Marijuana Addiction Treatment
Alcohol abuse is defined as any use that causes negative consequences to the user. This encompasses health effects, such as bad hangovers and alcohol-induced accidents, as well as social effects.
Marijuana is the most widely used illegal substance in the world today. Its use is also the most controversial. With legalization efforts underway, it is important to have the facts.
When a person smokes marijuana, THC quickly passes from the lungs into the bloodstream. The blood carries the chemical to the brain and other organs throughout the body. The body absorbs THC more slowly when the person eats or drinks it. In that case, they generally feel the effects after 30 minutes to 1 hour.
Marijuana over activates parts of the brain that contain the highest number of these receptors. This causes the “high” that people feel. Other effects include:
- Altered senses (for example, seeing brighter colors)
- Altered sense of time
- Changes in mood
- Impaired body movement
- Difficulty with thinking and problem-solving
- Impaired memory
- Hallucinations (when taken in high doses)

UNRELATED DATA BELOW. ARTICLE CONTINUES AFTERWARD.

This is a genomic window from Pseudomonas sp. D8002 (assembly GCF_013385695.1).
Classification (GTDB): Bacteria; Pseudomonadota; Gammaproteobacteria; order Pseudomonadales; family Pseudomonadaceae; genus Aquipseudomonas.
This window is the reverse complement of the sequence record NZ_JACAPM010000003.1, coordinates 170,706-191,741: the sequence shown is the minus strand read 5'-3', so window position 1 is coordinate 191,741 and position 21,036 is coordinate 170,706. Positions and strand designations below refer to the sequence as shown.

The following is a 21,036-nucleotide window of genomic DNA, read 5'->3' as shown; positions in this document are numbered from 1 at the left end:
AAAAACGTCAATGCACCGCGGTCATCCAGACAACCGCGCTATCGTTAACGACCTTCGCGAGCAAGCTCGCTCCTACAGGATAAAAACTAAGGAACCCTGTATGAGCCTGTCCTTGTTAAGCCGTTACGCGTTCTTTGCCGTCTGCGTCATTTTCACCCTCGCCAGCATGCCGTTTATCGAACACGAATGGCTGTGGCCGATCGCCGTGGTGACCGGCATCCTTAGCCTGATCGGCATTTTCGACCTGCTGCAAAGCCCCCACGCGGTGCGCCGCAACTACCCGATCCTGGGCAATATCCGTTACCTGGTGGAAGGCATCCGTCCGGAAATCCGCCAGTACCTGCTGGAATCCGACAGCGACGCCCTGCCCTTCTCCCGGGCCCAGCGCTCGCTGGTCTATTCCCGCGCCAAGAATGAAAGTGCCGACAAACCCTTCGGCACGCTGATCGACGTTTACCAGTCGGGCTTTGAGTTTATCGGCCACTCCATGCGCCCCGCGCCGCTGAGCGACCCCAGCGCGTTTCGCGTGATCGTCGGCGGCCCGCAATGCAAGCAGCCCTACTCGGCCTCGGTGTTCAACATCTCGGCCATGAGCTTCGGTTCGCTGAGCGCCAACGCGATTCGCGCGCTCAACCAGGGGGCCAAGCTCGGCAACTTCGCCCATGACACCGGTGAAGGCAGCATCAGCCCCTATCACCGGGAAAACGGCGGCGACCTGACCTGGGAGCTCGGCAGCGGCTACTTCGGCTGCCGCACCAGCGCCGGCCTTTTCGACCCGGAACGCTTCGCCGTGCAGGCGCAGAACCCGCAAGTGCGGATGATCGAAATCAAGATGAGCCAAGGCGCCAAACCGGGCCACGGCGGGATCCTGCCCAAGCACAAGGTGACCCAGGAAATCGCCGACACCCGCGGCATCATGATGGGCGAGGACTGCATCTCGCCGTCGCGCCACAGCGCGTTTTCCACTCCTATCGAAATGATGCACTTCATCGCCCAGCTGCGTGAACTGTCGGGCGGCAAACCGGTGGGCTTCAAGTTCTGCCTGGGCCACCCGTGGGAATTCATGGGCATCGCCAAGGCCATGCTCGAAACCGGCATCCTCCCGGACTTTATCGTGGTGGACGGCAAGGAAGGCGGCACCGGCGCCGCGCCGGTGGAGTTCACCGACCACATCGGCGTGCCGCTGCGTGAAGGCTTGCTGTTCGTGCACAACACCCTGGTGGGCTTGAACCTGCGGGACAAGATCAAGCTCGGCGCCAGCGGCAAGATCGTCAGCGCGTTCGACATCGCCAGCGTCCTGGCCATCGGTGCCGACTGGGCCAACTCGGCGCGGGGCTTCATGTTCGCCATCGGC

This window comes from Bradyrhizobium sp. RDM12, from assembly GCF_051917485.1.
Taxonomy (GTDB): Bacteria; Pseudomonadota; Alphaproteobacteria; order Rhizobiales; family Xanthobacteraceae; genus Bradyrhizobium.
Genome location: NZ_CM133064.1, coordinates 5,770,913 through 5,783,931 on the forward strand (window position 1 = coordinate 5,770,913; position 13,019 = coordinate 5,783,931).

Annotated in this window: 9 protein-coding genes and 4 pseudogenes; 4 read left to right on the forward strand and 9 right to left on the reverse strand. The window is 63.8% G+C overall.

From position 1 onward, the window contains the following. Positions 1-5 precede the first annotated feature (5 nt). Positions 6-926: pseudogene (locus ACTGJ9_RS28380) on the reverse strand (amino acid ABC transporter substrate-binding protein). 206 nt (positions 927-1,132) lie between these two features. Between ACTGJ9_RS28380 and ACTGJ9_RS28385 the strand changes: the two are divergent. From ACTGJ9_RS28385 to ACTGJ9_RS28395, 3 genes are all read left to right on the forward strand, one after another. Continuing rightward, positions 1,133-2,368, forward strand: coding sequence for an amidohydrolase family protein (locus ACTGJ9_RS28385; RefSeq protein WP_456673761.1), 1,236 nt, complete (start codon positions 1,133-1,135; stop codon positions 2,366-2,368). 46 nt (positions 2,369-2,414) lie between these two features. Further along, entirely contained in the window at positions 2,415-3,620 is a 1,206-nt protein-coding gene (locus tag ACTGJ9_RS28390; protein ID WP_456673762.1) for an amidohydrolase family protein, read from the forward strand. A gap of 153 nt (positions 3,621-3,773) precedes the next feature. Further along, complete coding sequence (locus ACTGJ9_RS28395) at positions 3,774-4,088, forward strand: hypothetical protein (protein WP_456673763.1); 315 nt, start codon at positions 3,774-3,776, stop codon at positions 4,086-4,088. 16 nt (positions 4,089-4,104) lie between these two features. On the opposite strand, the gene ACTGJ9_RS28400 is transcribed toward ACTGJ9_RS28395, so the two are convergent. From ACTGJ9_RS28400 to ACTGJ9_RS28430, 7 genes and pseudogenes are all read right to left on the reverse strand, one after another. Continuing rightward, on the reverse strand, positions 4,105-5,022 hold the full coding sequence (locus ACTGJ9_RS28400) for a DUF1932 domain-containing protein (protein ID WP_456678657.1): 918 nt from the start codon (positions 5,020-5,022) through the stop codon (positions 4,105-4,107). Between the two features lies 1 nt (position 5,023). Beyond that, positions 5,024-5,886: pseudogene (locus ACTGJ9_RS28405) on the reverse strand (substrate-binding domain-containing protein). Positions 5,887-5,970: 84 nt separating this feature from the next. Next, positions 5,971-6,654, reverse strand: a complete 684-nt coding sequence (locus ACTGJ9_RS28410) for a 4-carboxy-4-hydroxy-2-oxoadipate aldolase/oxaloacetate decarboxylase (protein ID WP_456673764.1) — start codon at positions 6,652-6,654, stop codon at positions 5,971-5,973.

- Delusions (when taken in high doses)
- Psychosis (risk is highest with regular use of high potency marijuana
Marijuana also affects brain development. When people begin using marijuana as teenagers, the drug may impair thinking, memory, and learning functions and affect how the brain builds connections between the areas necessary for these functions. Researchers are still studying how long marijuana’s effects last and whether some changes may be permanent.
Is Marijuana Addictive?
Marijuana use can lead to the development of a substance use disorder, a medical illness in which the person is unable to stop using even though it’s causing health and social problems in their life. Severe substance use disorders are also known as addiction. Research suggests that between 9 and 30 percent of those who use marijuana may develop some degree of marijuana use disorder.
Many people who use marijuana long term and are trying to quit report mild withdrawal symptoms that make quitting difficult. These include:
- Decreased appetite
Treatments for Marijuana
No medications are currently available to treat marijuana use disorder, but behavioral support has been shown to be effective. Examples include therapy and motivational incentives (providing rewards to patients who remain drug-free). Continuing research may lead to new medications that help ease withdrawal symptoms, block the effects of marijuana, and prevent relapse. At Health Republic, we have the finest treatment, therapies and environment which can manage all types of marijuana addicts.
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